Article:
What is going on with Turkey’s gold trade?
A peculiar picture has again appeared in Turkey’s gold trade. The export and import of gold bars with the United Arab Emirates (UAE) is at the center of this peculiarity.
Journalist Zülfikar Doğan underlined this situation in his article published on the website Al Monitor in mid-May. Alaaatin Akdaş also wrote about it the other day in daily Dünya, and indeed writing about it became a must after the Turkish Statistical Institute (TÜİK) recently published details of April’s trade figures.
The United States and the European Union placed a trade embargo on Iran in 2010, which extended to the blocking of swift transactions in 2012. Iran tried to break this embargo with the transfer of gold. While one center of this trade was Turkey, the other was the UAE. This seems to have come to an end when the U.S. started to enforce an embargo on the gold trade starting in July 2013.
This is where the peculiarity lies: While Turkey is exporting gold bars it is also importing gold bars. From where? The UAE.
There are three reasons for the need of the gold bar: One is the production of jewelry, another is for savings, and another is as a medium of payment.
According to the calculations I made from the TÜİK figures, Turkey’s imports from July 2013 to April 2017 are roughly 630 tons. Exports in the same period are 556 tons. Net imports are 75 tons. A large part of this gold movement was done with the UAE. In the same period, there have been 256 tons of imports and 135 tons of exports with the UAE. The net import is 122 tons, nearly $3 billion.
The question is this: Why does Turkey import gold bars when the demand for gold coins is being exported (as Turkey is a net importer due to the production of jewelry)? There are no gains and there is no value added, but it is clear some kind of transaction is occurring.
Exports from Turkey to the UAE for the period of the last 12 months were near 100 tons just before the gold embargo of July 2013. Exports from July 2016 to April 2017 reached 95 tons, peaking in November, where imports are around 122 tons.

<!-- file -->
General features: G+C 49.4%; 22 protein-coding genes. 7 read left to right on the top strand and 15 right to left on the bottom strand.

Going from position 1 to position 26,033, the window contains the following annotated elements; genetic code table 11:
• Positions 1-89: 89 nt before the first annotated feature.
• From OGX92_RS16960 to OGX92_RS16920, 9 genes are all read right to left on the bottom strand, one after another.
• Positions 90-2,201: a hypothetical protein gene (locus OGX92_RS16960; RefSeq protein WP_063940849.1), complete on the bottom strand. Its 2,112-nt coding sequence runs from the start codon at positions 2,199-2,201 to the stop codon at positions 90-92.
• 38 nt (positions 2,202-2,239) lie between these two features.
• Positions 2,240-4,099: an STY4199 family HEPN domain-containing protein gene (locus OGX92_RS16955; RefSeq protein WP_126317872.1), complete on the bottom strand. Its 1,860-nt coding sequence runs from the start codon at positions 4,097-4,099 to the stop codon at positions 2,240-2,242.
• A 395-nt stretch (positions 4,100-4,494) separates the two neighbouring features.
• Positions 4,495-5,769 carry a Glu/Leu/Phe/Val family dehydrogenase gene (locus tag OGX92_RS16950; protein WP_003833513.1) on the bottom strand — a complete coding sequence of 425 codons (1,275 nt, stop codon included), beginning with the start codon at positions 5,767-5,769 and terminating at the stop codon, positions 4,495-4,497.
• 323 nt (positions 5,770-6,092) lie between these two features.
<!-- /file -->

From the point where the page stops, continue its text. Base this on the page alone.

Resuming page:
When you look at numbers, the movement of gold bars with the UAE tells us that there was a serious rise starting from November, when Trump won the presidential election in the U.S. If we take April 2017 as the base, a volume of 70 tons of the 122 tons of imports and 95 tons of exports were realized after November, when Trump won the election. It can be seen clearly in the statistics that a payment related to Iran is being done with gold. When Trump was elected, the gold bar trade accelerated due to his hawkish signals on Iran.
Again, the question arises: How can you make a payment by importing gold and re-exporting it? If you do not collect the cost of the gold you export (and there are no legal obligations to do so) from the same interlocutor or his agent, the gold that was imported will be turned back by exports. The payment for the import will become the actual payment of the trade.
This act has an effect on the balance of payments. If there is a gold export whose cost has not been collected, its effect on the balance of payments should be for the net errors and omissions to be negative. In other words, if there are exports but the revenue is not received it will look like an unknown outflow. But in fact when the gold bar exports of the previous 12 months made a peak with $14 billion in March 2017, net errors and omissions had reached their lowest value at $9 billion.
In the January-April period of this year, four months of net errors and omissions show the tendency of a $6 billion outflow.